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by Bob Franklin
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Writing Research & Publishing Guides
  • Author:
    Bob Franklin
  • ISBN:
    0415040493
  • ISBN13:
    978-0415040495
  • Genre:
  • Publisher:
    Routledge (October 10, 1991)
  • Pages:
    240 pages
  • Subcategory:
    Writing Research & Publishing Guides
  • Language:
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    1364 kb
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    1992 kb
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  • Rating:
    4.2
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    394
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Bob Franklin is Lecturer in Politics at Keele University.

Bob Franklin is Lecturer in Politics at Keele University. David Murphy is Lecturer in Management at the University of Manchester Institute of Science and Technology. Series: Communication and Society.

A survey of the role and the future prospects of the local press in the 1990s. Details (if other): Cancel. Thanks for telling us about the problem. What News?: The Market, Politics and the Local Press. A survey of the role and the future prospects of the local press in the 1990s.

This timely book examines the representation of civil society in news . Power and Communication: Media, Politics and Institutions in Times of Crisis. Local Journalism and Local Media: Making the Local News.

This timely book examines the representation of civil society in news media, exploring the popular understanding of this contested space in relation to conflicting legitimating frames: as the neo-liberal Big Society, activist political participation, or postmodern apolitical tolerance. ISBN13:9780415061728. Release Date:October 1991.

Popular perceptions of the local press in Britain centre around images of. .

Popular perceptions of the local press in Britain centre around images of newspapers printed on old-fashioned machinery, filled with reports of courts, councils, fetes and jumble sales, and the births, marriages and deaths of local citizens. Bob Franklin and Dave Murphy argue that this perception is long out-of-date. With almost 1800 titles, including paid and free, morning, evening and weekly newspapers, the local press is a highly significant component both in local media networks and in the context of the British press as a whole. This book should be of interest to students and teachers of media and communication studies.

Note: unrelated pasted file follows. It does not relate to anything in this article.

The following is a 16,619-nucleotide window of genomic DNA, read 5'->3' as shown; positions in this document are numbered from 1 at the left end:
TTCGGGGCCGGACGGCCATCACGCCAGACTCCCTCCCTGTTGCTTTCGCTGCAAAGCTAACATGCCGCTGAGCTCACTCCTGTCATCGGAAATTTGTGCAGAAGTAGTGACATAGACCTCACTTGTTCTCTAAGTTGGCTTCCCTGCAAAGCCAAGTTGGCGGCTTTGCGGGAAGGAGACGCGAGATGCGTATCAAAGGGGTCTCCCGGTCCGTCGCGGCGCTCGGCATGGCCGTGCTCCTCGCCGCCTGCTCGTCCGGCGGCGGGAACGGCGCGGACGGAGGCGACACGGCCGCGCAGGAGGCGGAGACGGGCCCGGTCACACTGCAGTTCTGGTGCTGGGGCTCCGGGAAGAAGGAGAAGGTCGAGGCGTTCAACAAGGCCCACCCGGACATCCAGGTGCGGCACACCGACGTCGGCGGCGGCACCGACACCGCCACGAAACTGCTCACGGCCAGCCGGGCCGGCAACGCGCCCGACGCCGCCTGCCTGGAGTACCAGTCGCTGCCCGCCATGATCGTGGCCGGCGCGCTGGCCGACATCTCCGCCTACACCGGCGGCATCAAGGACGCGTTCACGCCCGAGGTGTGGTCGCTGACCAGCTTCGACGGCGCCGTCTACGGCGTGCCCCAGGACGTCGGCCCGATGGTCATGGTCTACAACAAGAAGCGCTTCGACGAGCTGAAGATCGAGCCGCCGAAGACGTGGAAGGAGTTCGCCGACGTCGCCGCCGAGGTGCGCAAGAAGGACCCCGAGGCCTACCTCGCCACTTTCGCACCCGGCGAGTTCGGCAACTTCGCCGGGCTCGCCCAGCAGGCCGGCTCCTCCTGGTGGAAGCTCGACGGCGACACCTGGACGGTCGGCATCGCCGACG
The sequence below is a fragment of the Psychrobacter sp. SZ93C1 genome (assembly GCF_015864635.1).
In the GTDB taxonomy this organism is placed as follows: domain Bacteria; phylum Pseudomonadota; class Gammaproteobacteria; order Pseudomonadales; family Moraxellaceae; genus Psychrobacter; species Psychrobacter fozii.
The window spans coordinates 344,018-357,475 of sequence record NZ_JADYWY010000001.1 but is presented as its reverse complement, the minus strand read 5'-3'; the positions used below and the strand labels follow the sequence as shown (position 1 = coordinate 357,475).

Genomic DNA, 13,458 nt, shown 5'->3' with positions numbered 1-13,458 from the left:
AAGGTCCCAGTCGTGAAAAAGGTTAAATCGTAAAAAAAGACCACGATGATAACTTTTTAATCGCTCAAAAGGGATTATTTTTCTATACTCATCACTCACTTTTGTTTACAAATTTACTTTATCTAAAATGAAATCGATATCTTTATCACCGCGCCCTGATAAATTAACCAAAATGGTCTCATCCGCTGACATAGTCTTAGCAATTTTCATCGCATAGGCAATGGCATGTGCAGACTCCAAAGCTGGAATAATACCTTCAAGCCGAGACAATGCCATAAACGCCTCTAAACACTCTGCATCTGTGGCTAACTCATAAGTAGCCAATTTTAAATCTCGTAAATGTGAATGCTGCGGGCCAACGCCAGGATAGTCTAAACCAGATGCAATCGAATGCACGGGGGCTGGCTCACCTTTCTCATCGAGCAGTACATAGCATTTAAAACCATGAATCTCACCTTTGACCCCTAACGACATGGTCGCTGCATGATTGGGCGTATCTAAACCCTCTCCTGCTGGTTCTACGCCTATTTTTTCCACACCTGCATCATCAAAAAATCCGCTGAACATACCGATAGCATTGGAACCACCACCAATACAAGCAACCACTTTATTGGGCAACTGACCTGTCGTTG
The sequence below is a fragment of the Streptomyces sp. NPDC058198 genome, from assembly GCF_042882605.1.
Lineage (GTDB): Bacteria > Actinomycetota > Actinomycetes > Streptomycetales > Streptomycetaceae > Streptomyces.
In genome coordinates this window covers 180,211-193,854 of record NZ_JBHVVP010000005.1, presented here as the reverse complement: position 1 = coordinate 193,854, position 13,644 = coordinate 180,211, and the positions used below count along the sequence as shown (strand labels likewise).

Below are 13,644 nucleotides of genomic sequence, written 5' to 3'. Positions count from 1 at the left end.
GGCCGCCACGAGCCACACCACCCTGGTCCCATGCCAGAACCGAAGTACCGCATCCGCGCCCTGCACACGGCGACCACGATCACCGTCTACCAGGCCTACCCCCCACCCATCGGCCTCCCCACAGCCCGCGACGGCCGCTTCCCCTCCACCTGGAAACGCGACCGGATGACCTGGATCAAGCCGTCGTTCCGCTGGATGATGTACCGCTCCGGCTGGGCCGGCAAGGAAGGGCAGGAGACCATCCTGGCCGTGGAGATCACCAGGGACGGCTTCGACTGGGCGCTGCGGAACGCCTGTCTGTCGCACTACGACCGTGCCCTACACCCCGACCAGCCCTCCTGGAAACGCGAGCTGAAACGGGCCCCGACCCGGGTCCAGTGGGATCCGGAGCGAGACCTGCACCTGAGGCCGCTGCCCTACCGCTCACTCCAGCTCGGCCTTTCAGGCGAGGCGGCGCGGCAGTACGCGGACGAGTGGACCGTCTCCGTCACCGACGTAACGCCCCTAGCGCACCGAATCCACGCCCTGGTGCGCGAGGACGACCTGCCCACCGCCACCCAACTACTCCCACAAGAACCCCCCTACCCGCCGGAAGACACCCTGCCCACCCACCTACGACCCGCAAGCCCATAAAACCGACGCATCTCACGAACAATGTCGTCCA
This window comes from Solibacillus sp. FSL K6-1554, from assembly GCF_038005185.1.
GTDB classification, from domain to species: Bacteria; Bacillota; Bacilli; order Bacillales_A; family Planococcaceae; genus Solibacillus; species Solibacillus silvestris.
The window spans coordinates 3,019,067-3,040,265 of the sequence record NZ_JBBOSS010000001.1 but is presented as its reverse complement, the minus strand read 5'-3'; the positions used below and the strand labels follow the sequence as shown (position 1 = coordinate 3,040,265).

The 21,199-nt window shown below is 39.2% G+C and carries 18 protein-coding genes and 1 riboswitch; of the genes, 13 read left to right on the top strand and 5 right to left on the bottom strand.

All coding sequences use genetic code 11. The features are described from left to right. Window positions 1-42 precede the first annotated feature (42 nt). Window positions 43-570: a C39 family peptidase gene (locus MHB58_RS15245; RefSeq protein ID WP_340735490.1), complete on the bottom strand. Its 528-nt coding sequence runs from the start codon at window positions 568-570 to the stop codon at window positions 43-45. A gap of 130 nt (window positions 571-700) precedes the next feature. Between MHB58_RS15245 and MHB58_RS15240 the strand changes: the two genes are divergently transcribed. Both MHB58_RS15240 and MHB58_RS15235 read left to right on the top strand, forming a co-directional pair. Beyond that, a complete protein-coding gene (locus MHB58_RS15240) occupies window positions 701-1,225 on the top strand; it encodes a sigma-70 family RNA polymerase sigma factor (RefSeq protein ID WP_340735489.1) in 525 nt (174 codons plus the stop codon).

What News? by Bob Franklin,David Murphy. Communication and Society. What News? by Bob Franklin,David Murphy. Rate it . You Rated it .

Bob Franklin, David Murphy. October 9, 2005 by Routledge Reference - 240 Pages ISBN 9780203995532 - CAT RU52115 Series: Communication and Society. 6 Month Rental - £1. 0. 12 Month Rental - £2.

The Market Politics and the Local Press (Communication and Society) .

The Market Politics and the Local Press (Communication and Society): What News?: The Market Politics and the Local Press (Communication and Society): ISBN 9780415040495 (978-0-415-04049-5) Softcover, Routledge, 1991. Founded in 1997, BookFinder. Coauthors & Alternates.

The political economy of communications, news, or media, is a particular branch in Communication studies or media studies which studies the power relations (political economy).

The political economy of communications, news, or media, is a particular branch in Communication studies or media studies which studies the power relations (political economy) that constitute the communication of information from the mass media to its publics. The concept has been developed by media and political economy scholars, such as Dallas Walker Smythe, Herbert Schiller, Graham Murdock, Peter Golding, Vincent Mosco, Dan Schiller, and Robert W. McChesney

Popular perceptions of the local press in Britain centre around images of newspapers printed on old-fashioned machinery, filled with reports of courts, councils, fetes and jumble sales, and the births, marriages and deaths of local citizens. Bob Franklin and Dave Murphy argue that this perception is long out-of-date. With almost 1800 titles, including paid and free, morning, evening and weekly newspapers, the local press is a highly significant component both in local media networks and in the context of the British press as a whole. Many papers combine substantial circulation figures with high levels of advertising revenue and are likely to be the single most important source of news for many households in the area. And the local press can provide a relatively open and pluralistic forum for political debate. "What News?" examines recent developments which have radically altered many aspects of the organization, production and content of the local press, such as the rapid growth of free newspapers and the introduction and application of new printing technology. This book should be of interest to students and teachers of media and communication studies.